This is the largest sale of 2G and 3G airwaves so far in India (file photo: The Hindu)
The government’s latest auction of radio wave frequencies for telecoms networks got off to a strong start this week, with bids worth about Rs. 65,000 billion ($10.4 billion) so far. The government expects to raise Rs. 82,000 crore ($13.1 billion) in the auction, the proceeds of which will help ease the fiscal deficit.
Market leaders Bharti Airtel and Vodafone Group's local unit are among the eight companies bidding to win the 20-year allocations in four different spectrum bands. The premium 900 megahertz band, which is currently being used for voice services but can also carry high-speed 3G data, has received the strongest interest so far. It also has more reach than the higher-frequency, higher-capacity 1800 and 2100 MHz bands on offer.
The auction began on Wednesday and could take days or even weeks depending on bidding intensity, though the government will not release results of the auction because of a court ruling.
This is the fourth auction since 2010 and the largest sale of 2G and 3G airwaves so far in India. The government had raked in Rs 62,162 crore ($10 billion) from the last spectrum auction held in February 2014.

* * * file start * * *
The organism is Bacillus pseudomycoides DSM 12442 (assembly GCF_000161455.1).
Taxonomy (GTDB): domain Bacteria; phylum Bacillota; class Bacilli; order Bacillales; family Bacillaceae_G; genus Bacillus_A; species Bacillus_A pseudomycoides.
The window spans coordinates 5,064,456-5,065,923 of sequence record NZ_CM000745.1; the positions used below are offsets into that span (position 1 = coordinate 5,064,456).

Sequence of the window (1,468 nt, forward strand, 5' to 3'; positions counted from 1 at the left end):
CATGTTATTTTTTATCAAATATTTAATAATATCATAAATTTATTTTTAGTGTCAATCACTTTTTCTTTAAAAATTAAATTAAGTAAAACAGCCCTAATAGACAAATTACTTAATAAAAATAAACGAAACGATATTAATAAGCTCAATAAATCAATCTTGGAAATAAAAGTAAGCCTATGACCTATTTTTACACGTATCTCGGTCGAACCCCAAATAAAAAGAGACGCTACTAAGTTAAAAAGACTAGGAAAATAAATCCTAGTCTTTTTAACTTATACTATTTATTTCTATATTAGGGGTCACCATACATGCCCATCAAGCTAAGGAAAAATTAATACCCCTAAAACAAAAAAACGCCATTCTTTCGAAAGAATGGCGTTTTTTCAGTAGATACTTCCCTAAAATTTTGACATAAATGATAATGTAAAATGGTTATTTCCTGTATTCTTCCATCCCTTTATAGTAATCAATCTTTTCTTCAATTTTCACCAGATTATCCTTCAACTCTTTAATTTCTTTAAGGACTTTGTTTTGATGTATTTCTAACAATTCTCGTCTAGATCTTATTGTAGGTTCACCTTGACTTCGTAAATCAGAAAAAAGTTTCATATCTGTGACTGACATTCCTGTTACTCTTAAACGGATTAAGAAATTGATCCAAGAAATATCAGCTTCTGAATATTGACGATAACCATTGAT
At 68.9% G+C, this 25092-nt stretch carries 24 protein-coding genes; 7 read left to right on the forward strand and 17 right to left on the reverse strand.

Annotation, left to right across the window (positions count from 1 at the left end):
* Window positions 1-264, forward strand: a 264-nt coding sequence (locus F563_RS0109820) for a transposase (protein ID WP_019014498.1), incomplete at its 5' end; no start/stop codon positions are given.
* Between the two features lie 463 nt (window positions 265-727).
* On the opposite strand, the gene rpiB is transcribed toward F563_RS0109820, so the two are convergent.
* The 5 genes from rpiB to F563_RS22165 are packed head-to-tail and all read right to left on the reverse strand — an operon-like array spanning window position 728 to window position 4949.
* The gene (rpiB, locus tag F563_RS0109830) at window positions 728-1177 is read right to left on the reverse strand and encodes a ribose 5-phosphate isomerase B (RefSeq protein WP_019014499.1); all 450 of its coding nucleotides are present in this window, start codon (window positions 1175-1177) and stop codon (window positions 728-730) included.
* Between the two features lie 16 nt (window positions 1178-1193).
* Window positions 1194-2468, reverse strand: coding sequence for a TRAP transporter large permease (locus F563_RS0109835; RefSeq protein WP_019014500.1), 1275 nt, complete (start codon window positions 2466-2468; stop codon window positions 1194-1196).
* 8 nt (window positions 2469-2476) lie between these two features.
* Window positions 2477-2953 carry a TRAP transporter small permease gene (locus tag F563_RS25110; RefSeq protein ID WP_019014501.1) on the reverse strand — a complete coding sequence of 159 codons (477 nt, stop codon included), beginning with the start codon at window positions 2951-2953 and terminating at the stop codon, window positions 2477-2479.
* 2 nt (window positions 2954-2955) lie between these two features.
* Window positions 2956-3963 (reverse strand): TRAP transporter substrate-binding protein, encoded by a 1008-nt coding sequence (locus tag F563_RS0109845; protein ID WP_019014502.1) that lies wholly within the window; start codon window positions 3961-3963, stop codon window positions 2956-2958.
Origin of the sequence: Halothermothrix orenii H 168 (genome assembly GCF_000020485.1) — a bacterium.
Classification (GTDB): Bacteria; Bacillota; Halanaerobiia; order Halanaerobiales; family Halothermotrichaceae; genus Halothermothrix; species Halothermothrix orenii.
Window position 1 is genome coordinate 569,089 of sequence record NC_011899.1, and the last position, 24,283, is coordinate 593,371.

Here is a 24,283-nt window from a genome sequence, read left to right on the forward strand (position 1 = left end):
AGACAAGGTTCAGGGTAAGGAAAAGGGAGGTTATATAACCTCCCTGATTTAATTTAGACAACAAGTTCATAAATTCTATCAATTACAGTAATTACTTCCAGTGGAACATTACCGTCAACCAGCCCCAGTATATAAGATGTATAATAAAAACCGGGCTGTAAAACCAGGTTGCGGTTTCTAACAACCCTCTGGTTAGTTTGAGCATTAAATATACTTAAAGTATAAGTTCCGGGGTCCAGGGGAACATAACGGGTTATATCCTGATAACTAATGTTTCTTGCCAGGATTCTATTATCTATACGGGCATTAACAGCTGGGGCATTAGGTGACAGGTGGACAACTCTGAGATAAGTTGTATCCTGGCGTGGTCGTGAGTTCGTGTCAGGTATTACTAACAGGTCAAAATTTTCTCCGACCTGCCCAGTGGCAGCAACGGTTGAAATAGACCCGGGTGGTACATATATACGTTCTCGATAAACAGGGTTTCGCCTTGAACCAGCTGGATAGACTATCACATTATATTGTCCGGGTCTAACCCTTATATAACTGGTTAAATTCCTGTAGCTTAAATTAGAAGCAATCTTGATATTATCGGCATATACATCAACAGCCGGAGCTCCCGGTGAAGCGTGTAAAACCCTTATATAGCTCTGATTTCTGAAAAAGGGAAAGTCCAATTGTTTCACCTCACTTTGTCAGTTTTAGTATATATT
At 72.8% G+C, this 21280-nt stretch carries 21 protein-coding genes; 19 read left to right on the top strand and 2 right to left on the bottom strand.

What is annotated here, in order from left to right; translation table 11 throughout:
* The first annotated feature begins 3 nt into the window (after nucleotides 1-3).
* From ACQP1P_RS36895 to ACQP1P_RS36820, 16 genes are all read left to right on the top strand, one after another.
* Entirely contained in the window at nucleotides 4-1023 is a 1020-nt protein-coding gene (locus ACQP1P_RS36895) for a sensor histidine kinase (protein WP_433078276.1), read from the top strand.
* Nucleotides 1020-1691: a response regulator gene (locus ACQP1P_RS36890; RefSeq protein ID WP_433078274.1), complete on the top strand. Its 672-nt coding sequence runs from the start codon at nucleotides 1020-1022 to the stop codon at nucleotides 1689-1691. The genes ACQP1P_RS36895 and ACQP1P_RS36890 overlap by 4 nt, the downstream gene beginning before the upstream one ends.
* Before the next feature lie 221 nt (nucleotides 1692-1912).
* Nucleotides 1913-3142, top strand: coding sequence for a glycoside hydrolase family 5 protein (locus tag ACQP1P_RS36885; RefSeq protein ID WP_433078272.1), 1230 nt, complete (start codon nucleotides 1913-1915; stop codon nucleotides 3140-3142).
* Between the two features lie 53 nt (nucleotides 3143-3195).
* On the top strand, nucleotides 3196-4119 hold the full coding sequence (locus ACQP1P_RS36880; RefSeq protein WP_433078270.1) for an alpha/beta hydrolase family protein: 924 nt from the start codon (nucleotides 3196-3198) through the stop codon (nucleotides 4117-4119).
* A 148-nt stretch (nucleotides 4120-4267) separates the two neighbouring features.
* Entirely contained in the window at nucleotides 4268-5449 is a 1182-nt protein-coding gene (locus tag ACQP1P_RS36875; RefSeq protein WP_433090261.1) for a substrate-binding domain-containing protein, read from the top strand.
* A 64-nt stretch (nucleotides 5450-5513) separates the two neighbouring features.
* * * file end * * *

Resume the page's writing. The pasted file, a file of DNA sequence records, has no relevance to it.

Most of the spectrum put up for auction this time is presently held by the country’s top four operators – Bharti Airtel (6 circles), Vodafone (7 circles), Idea Cellular (9 circles) and Reliance Telecom (7 circles). Their licences will expire in the next financial year starting April 1, so it is essential for these companies to bid for spectrum in these circles if they wish to continue offering mobile and other telecom services there.
With the companies locked in a do-or-die battle, bidding for the 900 MHz band was already up 45 per cent over the reserve price on day 2.
But Asian brokerage firm CLSA pointed out in a report that it was surprised the large data markets of Delhi, Mumbai, Karnataka and Andhra Pradesh saw no price increase in the 2100 MHz band, despite only one block of spectrum available.
Overall, 29 licences in 18 service areas will expire in 2015-16. These licences hold 184 MHz spectrum in the 900 MHz band and 34.2 MHz in 1,800 MHz band.
The government is hoping that the sale of telecom spectrum will help ease the country’s fiscal deficit, which it has pledged to keep within 4.1% of GDP in the current financial year.